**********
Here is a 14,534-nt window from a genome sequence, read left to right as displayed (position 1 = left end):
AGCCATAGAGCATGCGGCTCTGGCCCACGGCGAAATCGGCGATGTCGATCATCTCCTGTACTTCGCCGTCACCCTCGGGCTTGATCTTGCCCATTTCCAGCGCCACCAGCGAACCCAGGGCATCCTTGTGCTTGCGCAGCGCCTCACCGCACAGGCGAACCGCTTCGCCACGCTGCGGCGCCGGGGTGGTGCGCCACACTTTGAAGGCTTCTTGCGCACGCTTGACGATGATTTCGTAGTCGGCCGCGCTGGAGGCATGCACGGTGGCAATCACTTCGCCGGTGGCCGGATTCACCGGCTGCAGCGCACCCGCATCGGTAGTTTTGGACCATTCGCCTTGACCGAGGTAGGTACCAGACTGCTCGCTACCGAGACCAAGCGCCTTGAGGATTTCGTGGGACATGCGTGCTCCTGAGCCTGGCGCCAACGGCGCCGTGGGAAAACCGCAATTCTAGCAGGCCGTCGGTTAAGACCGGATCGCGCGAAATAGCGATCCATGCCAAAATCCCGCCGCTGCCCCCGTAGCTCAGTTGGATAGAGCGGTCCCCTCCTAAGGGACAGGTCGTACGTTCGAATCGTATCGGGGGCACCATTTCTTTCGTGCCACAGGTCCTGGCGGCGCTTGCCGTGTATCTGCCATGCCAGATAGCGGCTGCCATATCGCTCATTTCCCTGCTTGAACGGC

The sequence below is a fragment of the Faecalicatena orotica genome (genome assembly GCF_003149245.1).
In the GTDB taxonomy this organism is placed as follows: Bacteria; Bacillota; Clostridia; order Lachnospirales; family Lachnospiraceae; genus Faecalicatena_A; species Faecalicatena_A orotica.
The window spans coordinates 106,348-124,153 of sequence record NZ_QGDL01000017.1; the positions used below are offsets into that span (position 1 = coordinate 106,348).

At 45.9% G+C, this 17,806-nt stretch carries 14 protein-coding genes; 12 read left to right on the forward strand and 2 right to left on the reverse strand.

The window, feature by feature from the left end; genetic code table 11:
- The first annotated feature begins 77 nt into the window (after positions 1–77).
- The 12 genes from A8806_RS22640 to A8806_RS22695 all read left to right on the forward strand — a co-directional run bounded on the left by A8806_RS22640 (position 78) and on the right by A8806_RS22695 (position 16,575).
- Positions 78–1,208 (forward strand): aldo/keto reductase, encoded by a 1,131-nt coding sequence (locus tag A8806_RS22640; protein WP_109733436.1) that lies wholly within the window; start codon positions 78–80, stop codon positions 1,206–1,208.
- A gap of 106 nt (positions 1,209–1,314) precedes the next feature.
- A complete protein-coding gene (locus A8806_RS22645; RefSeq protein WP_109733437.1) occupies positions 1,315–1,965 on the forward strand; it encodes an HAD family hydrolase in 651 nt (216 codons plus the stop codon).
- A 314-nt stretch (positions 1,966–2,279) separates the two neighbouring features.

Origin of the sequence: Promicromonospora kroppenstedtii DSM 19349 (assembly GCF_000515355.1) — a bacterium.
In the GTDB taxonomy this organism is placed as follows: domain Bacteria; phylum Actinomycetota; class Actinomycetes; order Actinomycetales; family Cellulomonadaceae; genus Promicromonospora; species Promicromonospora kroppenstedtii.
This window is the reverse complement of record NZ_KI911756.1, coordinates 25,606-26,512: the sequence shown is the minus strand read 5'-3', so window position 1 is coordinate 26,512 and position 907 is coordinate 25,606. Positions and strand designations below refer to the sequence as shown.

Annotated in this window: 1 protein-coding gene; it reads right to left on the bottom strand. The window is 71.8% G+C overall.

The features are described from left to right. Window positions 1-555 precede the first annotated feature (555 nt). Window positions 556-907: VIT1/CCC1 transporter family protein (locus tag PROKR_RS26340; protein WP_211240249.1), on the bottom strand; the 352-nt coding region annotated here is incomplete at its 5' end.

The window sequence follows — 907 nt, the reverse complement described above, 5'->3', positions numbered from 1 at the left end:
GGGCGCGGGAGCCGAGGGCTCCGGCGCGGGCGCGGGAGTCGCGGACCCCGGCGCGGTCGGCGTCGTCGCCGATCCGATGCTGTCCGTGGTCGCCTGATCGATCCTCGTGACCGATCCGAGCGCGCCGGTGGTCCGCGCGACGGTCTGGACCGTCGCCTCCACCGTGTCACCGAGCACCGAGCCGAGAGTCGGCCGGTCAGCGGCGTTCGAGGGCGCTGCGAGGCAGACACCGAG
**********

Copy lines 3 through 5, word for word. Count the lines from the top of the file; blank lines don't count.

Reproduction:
The sequence below is a fragment of the Faecalicatena orotica genome (genome assembly GCF_003149245.1).
In the GTDB taxonomy this organism is placed as follows: Bacteria; Bacillota; Clostridia; order Lachnospirales; family Lachnospiraceae; genus Faecalicatena_A; species Faecalicatena_A orotica.
The window spans coordinates 106,348-124,153 of sequence record NZ_QGDL01000017.1; the positions used below are offsets into that span (position 1 = coordinate 106,348).